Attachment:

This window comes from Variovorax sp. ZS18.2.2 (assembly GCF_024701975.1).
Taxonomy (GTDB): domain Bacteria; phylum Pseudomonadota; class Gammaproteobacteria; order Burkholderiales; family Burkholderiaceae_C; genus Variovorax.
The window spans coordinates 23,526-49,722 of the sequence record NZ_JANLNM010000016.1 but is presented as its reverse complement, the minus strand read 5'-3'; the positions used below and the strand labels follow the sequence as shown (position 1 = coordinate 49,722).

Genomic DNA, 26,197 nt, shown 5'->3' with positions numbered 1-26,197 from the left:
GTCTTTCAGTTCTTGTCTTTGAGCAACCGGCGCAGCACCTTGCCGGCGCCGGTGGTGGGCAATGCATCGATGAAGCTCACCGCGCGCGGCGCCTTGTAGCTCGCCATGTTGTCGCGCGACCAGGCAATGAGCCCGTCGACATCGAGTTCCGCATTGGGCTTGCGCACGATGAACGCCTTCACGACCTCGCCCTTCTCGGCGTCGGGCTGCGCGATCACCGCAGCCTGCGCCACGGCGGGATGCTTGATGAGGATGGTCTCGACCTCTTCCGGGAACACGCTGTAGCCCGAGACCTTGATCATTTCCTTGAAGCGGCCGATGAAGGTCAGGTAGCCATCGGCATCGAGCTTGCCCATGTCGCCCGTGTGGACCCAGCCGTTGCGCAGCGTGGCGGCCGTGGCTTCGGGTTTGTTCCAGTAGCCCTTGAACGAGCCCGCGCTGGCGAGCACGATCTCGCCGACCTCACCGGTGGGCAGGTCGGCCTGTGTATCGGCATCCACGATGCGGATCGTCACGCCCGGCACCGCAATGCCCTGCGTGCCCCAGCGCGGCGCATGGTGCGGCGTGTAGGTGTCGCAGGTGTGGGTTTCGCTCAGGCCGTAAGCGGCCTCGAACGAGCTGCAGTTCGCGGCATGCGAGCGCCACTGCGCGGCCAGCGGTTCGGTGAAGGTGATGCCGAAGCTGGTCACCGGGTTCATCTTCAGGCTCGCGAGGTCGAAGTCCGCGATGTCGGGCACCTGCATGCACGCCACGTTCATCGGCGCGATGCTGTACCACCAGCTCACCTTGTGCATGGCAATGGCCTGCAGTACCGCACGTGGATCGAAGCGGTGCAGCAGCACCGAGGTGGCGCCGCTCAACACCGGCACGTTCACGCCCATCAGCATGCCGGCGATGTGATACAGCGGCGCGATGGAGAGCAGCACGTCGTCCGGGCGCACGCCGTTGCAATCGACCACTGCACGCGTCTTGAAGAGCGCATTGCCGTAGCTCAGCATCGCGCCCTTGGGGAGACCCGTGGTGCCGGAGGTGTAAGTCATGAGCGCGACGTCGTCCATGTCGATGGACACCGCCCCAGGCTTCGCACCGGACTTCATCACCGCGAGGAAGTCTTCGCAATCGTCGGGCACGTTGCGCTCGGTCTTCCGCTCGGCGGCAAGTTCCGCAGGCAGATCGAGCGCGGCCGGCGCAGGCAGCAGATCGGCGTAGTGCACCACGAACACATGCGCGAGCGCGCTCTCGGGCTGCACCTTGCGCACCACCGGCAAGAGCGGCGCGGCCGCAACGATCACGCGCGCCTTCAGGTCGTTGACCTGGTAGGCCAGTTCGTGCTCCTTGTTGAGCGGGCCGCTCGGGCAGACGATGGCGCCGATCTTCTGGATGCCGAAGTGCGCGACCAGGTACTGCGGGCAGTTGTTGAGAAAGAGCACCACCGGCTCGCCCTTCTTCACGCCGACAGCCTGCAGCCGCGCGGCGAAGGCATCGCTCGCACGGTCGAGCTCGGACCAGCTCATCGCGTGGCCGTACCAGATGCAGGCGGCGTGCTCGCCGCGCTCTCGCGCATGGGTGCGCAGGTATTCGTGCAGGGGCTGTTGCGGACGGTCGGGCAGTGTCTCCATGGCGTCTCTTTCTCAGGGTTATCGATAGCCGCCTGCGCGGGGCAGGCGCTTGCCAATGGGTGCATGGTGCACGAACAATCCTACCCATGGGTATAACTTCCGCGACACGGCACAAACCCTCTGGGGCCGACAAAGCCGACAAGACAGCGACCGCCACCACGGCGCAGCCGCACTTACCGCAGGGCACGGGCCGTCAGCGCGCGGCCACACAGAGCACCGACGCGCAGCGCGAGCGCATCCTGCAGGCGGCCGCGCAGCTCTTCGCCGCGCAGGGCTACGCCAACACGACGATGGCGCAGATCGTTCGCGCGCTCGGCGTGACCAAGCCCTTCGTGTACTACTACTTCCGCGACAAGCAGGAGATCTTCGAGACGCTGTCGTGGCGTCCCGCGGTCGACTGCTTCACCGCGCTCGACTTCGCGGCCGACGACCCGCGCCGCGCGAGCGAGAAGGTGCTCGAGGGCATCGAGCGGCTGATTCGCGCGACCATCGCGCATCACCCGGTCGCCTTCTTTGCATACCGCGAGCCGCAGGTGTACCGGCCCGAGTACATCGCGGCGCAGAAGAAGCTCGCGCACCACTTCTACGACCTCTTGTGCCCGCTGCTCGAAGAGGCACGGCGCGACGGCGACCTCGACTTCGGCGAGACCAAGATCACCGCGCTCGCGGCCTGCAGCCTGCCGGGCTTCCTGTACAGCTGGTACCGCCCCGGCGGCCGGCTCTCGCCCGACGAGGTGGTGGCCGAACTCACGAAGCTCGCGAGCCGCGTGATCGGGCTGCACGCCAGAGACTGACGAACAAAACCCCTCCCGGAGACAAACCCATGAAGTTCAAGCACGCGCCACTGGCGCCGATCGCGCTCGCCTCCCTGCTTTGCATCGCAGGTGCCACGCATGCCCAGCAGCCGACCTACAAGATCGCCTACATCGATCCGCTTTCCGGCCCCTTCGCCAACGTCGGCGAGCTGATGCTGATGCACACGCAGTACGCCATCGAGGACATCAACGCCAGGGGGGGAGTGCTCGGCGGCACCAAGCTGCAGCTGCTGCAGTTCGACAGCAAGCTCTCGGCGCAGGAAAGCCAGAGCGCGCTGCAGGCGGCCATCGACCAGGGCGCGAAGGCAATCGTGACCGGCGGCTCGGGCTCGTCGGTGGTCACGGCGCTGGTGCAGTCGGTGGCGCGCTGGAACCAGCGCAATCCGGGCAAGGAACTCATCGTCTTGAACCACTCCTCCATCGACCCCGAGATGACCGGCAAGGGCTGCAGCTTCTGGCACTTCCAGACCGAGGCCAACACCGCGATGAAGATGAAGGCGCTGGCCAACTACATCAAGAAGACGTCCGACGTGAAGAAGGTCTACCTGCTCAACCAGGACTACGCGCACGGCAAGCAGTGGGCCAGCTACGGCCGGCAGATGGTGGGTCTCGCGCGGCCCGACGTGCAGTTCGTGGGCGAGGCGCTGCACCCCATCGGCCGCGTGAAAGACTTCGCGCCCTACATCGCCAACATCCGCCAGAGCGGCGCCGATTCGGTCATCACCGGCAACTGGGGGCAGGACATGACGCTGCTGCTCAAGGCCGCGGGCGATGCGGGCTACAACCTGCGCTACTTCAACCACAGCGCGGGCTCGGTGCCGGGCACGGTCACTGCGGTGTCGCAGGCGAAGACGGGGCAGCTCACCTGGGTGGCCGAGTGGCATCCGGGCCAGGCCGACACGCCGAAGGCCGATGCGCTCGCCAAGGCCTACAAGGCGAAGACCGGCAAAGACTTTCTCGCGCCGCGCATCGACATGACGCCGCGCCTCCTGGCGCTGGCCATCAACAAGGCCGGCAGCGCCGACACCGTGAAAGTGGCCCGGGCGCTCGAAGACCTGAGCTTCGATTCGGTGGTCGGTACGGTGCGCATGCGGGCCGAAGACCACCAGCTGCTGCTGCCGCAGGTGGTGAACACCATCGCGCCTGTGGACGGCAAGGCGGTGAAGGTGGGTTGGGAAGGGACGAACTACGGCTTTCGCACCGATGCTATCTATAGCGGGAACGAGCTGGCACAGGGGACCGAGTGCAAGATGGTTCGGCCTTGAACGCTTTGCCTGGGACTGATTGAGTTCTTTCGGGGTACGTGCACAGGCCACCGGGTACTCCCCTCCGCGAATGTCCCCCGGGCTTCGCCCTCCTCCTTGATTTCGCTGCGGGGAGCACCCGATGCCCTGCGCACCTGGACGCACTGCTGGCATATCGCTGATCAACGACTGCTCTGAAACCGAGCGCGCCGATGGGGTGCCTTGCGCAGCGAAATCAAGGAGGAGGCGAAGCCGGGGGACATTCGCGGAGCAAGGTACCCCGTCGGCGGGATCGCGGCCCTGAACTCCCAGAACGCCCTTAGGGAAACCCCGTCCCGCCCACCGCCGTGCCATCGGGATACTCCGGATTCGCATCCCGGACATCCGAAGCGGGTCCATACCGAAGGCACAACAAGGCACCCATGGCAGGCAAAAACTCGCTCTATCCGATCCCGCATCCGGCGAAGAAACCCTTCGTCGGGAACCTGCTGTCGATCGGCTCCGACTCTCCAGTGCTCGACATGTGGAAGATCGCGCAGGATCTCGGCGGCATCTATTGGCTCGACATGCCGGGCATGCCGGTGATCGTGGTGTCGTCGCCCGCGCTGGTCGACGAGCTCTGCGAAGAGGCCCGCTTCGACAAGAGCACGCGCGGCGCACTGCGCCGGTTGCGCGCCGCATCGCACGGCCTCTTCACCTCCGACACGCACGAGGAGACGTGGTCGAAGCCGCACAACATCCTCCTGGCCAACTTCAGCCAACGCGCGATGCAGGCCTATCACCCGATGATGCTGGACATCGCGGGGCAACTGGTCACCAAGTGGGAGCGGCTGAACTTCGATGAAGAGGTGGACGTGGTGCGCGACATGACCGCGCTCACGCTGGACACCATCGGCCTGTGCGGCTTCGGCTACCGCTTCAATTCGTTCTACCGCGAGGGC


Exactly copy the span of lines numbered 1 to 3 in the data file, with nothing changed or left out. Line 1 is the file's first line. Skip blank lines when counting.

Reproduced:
This window comes from Variovorax sp. ZS18.2.2 (assembly GCF_024701975.1).
Taxonomy (GTDB): domain Bacteria; phylum Pseudomonadota; class Gammaproteobacteria; order Burkholderiales; family Burkholderiaceae_C; genus Variovorax.
The window spans coordinates 23,526-49,722 of the sequence record NZ_JANLNM010000016.1 but is presented as its reverse complement, the minus strand read 5'-3'; the positions used below and the strand labels follow the sequence as shown (position 1 = coordinate 49,722).